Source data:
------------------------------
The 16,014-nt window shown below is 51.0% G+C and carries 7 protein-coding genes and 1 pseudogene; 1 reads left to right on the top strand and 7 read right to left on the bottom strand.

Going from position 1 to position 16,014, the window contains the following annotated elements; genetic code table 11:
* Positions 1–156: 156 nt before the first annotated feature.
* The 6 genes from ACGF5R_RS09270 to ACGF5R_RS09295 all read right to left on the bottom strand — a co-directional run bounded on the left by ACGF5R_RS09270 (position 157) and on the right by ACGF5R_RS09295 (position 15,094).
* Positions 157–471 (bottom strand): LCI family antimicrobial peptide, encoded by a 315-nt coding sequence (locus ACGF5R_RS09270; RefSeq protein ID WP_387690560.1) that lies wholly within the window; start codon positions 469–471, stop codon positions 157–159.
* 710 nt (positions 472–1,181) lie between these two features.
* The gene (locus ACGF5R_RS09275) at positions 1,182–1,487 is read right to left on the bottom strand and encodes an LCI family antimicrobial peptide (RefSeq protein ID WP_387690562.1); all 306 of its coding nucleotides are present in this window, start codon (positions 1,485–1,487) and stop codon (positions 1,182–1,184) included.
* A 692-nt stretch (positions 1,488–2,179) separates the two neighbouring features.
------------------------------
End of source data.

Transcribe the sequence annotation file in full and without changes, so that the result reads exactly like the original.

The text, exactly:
The 16,014-nt window shown below is 51.0% G+C and carries 7 protein-coding genes and 1 pseudogene; 1 reads left to right on the top strand and 7 read right to left on the bottom strand.

Going from position 1 to position 16,014, the window contains the following annotated elements; genetic code table 11:
* Positions 1–156: 156 nt before the first annotated feature.
* The 6 genes from ACGF5R_RS09270 to ACGF5R_RS09295 all read right to left on the bottom strand — a co-directional run bounded on the left by ACGF5R_RS09270 (position 157) and on the right by ACGF5R_RS09295 (position 15,094).
* Positions 157–471 (bottom strand): LCI family antimicrobial peptide, encoded by a 315-nt coding sequence (locus ACGF5R_RS09270; RefSeq protein ID WP_387690560.1) that lies wholly within the window; start codon positions 469–471, stop codon positions 157–159.
* 710 nt (positions 472–1,181) lie between these two features.
* The gene (locus ACGF5R_RS09275) at positions 1,182–1,487 is read right to left on the bottom strand and encodes an LCI family antimicrobial peptide (RefSeq protein ID WP_387690562.1); all 306 of its coding nucleotides are present in this window, start codon (positions 1,485–1,487) and stop codon (positions 1,182–1,184) included.
* A 692-nt stretch (positions 1,488–2,179) separates the two neighbouring features.